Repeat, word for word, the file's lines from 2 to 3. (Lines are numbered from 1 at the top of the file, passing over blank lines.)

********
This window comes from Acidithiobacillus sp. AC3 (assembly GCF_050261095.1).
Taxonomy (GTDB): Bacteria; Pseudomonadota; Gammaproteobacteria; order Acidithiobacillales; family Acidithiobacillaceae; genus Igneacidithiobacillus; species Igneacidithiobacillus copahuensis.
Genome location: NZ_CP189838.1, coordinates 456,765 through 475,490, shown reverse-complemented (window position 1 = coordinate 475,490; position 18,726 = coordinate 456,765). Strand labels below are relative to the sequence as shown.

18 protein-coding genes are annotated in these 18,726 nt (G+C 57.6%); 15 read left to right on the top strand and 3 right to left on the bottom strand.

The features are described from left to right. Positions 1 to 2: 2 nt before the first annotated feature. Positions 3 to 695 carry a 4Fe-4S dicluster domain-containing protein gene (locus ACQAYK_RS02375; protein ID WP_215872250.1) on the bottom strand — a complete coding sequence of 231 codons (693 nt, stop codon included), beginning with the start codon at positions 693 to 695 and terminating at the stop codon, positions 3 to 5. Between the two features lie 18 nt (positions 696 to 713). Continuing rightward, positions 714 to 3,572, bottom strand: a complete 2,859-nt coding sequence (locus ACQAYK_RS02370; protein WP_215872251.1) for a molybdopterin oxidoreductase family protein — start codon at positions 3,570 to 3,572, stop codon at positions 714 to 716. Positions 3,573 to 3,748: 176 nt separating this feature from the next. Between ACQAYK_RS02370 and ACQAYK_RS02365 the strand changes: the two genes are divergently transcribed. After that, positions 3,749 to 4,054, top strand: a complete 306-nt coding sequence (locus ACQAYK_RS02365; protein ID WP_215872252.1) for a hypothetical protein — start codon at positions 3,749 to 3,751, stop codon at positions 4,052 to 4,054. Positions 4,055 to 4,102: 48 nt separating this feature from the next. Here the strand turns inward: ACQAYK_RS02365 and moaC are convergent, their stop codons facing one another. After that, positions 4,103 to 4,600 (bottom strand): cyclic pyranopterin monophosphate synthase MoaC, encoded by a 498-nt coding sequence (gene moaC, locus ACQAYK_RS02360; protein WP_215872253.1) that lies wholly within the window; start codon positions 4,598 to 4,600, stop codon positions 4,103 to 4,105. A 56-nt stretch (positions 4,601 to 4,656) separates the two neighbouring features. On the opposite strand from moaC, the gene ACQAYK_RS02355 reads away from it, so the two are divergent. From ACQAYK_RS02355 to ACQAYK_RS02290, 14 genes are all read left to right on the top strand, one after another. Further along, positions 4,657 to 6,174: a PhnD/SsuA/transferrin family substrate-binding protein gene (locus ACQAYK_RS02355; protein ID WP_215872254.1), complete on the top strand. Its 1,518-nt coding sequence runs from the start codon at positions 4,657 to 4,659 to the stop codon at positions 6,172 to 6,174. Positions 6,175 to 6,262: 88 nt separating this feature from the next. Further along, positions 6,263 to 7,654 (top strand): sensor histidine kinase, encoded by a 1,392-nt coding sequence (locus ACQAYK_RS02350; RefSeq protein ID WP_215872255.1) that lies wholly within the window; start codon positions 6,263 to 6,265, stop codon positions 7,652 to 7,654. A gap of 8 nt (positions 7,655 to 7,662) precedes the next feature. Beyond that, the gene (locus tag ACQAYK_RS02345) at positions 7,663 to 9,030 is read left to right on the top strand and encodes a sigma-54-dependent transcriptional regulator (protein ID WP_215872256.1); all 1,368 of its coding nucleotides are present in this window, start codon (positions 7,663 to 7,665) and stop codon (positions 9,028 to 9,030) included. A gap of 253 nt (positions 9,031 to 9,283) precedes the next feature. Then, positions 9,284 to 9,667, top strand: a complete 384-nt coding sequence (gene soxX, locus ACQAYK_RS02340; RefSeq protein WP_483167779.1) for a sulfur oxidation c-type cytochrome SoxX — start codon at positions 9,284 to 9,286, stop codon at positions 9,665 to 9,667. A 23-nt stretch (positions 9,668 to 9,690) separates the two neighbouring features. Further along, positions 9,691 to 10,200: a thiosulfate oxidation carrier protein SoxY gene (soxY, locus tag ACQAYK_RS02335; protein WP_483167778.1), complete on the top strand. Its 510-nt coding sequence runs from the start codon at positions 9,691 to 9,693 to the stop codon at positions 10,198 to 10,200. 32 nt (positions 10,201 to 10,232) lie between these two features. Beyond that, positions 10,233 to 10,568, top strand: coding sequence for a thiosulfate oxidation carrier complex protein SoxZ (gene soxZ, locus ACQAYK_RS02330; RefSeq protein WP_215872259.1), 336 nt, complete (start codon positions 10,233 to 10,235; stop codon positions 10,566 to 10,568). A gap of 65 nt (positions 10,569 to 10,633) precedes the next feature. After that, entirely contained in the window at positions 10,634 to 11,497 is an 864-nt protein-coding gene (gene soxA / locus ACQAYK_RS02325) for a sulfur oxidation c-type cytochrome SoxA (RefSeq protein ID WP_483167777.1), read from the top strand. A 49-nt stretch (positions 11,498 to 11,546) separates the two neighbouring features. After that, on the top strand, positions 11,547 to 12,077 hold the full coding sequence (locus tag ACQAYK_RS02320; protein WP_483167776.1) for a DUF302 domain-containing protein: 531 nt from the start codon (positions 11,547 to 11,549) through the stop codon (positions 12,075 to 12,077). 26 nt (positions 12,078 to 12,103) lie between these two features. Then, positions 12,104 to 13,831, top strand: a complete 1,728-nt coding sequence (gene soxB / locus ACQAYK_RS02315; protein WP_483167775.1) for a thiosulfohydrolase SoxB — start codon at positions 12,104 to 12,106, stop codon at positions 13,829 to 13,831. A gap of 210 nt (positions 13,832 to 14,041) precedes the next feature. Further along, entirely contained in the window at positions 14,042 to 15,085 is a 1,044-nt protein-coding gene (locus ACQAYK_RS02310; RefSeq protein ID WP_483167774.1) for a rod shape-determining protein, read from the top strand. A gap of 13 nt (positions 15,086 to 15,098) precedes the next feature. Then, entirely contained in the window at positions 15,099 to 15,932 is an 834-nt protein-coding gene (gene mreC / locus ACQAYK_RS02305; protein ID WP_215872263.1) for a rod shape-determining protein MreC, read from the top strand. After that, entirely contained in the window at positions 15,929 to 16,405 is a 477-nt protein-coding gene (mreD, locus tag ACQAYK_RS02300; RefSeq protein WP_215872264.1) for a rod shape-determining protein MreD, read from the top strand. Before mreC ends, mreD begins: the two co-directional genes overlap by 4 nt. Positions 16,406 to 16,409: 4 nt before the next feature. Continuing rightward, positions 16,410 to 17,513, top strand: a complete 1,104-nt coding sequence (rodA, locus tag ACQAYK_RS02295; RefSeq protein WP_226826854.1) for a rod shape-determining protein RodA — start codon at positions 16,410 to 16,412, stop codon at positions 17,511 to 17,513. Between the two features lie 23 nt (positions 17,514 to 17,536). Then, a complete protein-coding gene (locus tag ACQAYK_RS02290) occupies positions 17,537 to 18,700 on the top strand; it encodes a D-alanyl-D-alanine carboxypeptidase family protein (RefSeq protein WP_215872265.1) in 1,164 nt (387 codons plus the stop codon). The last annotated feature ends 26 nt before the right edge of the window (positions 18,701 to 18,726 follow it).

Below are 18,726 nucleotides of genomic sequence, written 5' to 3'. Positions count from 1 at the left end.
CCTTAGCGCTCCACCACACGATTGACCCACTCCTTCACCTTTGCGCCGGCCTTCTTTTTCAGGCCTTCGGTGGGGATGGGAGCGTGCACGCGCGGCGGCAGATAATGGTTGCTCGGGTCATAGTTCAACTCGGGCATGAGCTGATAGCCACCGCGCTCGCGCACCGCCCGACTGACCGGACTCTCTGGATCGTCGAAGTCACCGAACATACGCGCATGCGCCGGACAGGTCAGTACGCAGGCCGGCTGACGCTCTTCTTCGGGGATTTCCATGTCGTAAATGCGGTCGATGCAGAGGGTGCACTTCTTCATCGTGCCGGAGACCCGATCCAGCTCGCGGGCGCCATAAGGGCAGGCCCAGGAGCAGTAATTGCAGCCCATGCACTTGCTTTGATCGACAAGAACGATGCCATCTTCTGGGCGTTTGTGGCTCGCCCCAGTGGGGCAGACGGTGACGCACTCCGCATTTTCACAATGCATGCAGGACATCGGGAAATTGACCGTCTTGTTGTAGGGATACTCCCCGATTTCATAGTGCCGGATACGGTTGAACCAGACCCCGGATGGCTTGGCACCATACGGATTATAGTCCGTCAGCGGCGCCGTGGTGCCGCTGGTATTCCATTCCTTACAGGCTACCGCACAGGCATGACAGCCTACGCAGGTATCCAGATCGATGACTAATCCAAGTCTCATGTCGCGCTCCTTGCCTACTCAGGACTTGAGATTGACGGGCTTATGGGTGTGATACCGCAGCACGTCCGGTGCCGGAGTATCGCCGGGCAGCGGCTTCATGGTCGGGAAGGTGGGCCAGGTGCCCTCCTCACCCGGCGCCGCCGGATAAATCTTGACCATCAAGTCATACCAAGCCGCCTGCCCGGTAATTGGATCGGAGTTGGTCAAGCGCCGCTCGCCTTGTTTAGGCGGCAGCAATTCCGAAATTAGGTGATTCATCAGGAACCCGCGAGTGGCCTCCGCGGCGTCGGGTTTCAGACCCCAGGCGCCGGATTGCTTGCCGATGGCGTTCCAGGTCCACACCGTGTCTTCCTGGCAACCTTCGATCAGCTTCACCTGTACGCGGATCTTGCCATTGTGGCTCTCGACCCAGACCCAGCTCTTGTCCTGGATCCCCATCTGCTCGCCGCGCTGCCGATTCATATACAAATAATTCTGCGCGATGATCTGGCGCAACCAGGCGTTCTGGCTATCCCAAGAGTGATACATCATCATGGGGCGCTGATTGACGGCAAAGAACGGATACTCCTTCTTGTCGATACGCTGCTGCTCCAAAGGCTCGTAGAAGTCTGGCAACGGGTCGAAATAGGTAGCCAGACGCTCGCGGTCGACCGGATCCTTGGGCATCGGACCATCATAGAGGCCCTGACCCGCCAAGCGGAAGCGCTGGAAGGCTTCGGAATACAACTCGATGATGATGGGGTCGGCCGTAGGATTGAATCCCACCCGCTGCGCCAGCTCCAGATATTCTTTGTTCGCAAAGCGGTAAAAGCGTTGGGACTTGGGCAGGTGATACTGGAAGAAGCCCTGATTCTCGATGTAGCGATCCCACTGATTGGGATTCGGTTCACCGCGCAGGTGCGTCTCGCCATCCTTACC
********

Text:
Taxonomy (GTDB): Bacteria; Pseudomonadota; Gammaproteobacteria; order Acidithiobacillales; family Acidithiobacillaceae; genus Igneacidithiobacillus; species Igneacidithiobacillus copahuensis.
Genome location: NZ_CP189838.1, coordinates 456,765 through 475,490, shown reverse-complemented (window position 1 = coordinate 475,490; position 18,726 = coordinate 456,765). Strand labels below are relative to the sequence as shown.